December 1, 2020

American Savage: Beware, the Taxman Cometh

Collin Reischman writes a regular column for The Journal, and is the Opinion editor.

It is with a heavy heart that I write this column. I hoped a few days ago I’d have the privilege of writing about a government shutdown. Though it has been 15 years since Gingrich and Clinton squared off and shut the government down over the budget, I was really hoping for a second chance at it.
You see, unlike the private business world, politicians are allowed to be unbending, principled idiots, despite the repercussions. In the real world of business and no voters, things don’t get done this way.
You think GE or Boeing ever stopped business for a few days while the Board of Directors squabbled over numbers? Never. That would block profits, my good man. And that is unacceptable.
With the shutdown officially less than an hour away, a last-minute deal was fostered in the White House to give Congress another week. Politcial leadership has five working days to sort out their differences and wave their genitals at each other in the most irresponsible display of idealistic nonsense we’ve seen in decades.
The GOP, in their newfound confidence, took the budget as an opportunity to make some “moral adjustments.” It’d be great to call it a sham and a hoax, but it isn’t. Voters have shown us time and time again that they like a GOP that favors romantic, principled crusading over pragmatic policy.
Our president, the poor softie that he is, can’t seem to muster enough rage to call Boehner and Co. on their bullshit. He even had the shame in taking part in the shifty deal to extend the drama for a week. One need only glance at the stated priorities of the negotiation process to smell the stench of democracy.
On Friday, both sides agreed on one of the few issues they could, the IRS. No new federal money would be used to hire new IRS agents, or increase enforcement. This seems like a no-brainer. Politicians do not want to be associated with tax collectors and the centuries-old hatred they conjure up deep in the souls of men.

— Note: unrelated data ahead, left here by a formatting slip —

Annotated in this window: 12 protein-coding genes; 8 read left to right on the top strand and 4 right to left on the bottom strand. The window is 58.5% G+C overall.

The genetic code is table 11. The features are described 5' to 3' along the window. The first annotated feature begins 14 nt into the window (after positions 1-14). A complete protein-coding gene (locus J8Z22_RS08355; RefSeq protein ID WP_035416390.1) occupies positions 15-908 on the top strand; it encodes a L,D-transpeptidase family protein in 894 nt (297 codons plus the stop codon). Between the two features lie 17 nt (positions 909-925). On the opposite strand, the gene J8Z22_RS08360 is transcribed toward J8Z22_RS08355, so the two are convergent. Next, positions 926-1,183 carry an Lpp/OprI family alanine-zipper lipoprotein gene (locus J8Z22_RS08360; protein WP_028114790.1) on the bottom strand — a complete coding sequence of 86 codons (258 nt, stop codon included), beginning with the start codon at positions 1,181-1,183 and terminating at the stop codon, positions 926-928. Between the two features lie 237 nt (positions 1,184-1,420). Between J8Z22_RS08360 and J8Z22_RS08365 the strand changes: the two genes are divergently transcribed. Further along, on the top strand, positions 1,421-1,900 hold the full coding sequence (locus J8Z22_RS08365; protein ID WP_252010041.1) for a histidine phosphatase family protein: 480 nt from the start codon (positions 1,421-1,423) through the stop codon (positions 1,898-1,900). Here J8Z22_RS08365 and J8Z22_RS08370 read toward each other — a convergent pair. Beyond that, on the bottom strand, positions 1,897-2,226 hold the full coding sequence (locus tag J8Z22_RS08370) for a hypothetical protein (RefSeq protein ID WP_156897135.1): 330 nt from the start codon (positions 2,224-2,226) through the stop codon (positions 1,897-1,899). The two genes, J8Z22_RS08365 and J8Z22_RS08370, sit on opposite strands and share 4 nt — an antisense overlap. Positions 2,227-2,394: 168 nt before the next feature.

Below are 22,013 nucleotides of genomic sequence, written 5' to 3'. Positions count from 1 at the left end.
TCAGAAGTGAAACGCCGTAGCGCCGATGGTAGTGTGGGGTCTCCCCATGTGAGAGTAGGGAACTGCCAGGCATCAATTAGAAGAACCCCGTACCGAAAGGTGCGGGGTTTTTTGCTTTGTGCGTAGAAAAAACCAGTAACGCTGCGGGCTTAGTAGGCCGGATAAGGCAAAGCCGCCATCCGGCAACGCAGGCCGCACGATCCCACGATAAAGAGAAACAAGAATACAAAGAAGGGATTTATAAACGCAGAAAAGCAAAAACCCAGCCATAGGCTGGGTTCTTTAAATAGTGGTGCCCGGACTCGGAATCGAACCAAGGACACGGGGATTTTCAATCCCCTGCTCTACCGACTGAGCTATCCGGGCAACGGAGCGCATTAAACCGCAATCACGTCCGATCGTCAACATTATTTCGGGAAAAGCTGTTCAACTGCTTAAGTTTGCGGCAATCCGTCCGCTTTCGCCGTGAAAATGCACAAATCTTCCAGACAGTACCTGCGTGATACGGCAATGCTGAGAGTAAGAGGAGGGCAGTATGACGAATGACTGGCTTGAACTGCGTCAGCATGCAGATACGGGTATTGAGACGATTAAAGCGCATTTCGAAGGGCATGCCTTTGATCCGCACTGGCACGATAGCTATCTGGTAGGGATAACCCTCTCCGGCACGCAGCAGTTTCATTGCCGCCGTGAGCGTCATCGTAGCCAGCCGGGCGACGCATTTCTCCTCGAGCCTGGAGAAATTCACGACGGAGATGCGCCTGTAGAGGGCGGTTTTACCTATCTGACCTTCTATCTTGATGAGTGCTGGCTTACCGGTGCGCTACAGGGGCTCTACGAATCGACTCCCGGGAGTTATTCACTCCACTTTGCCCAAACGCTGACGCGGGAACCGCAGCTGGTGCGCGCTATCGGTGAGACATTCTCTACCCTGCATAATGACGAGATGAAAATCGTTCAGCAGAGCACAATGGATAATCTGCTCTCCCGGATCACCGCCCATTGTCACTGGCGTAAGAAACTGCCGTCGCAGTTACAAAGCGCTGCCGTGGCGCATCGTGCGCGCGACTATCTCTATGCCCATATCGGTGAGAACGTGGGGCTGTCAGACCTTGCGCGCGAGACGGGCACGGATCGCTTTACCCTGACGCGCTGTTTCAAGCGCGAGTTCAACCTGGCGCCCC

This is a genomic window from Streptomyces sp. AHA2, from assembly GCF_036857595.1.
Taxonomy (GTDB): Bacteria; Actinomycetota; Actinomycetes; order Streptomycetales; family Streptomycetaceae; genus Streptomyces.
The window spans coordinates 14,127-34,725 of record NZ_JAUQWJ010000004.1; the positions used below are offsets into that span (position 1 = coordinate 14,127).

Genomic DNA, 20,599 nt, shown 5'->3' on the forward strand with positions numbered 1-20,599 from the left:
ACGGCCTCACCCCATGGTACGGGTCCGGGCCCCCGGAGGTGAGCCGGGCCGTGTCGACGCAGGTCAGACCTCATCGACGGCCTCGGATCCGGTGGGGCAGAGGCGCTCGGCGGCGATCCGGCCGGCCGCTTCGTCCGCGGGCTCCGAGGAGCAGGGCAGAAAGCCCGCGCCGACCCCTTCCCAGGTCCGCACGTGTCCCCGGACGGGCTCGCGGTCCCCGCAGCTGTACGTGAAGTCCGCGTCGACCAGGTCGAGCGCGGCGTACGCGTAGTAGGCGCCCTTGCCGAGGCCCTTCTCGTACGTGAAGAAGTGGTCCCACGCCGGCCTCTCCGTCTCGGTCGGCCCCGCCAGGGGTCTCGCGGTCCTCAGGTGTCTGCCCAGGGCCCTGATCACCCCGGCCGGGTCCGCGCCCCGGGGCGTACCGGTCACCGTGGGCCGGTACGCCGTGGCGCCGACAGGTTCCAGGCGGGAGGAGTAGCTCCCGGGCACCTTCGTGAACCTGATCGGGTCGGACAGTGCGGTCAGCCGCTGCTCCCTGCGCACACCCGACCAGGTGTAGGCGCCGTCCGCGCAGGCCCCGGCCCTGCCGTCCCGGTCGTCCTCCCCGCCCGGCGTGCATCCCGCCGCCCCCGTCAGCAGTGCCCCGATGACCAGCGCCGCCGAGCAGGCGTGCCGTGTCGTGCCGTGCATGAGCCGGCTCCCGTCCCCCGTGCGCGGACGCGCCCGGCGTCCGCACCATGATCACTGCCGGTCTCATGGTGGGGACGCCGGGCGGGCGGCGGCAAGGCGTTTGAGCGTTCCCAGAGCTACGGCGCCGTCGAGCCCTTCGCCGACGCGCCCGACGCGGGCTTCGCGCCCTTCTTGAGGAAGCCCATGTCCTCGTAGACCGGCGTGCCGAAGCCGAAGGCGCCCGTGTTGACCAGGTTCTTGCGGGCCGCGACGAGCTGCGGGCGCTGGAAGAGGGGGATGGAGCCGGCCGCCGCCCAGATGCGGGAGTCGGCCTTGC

But consider the Government Accountability Office’s study released on Monday. It said at the end of the 2010 fiscal year there was approximately $330 billion in unpaid federal taxes. This dollar amount is almost nine times larger than the amount congress is currently having a pissing contest over.
Yes, despite the glaring evidence that our embarrassing inability to properly enforce existing tax codes is costing us enough money to fund a small war, politicians are still greedy hustlers.
Real policy? Workable solutions to identifiable problems? Pish-posh, I say to you. Nobody in this budget argument is getting serious about money, because if they were, they’d be throwing buckets of money into tax-enforcement.
An article by the Associated Press in March cited a simple statistic: every dollar spent by the IRS on people evading or cheating on taxes garners nearly $10 in additional revenue. Audits cost the cheats money, not the house.
That’s right. Let the IRS do its job, and it’s a profit-making machine that could shame most private enterprises. Sick and twisted as it is, these tax men might just save our gullible masses.
The GOP won’t have a thing to do with it, on principal. Sure, let’s save the government some dough, get us out of this irresponsible debt, but not if it involves taxes.
Their cue-cards and PR people tell them it’s because they are defending the little guy from unfair taxation. But their wallets and campaign funds tell them it’s because most of those tax-dodgers are wealthy companies with plenty of money to spend on somebody, and it might as well be them.
So both parties once again rally the poor to defend the rights of the rich to cheat and evade the system. But beware, mighty mountains of monetary thievery. The White House is looking closely at these figures.
One day the taxman shall cometh, and he knows nothing of mercy.

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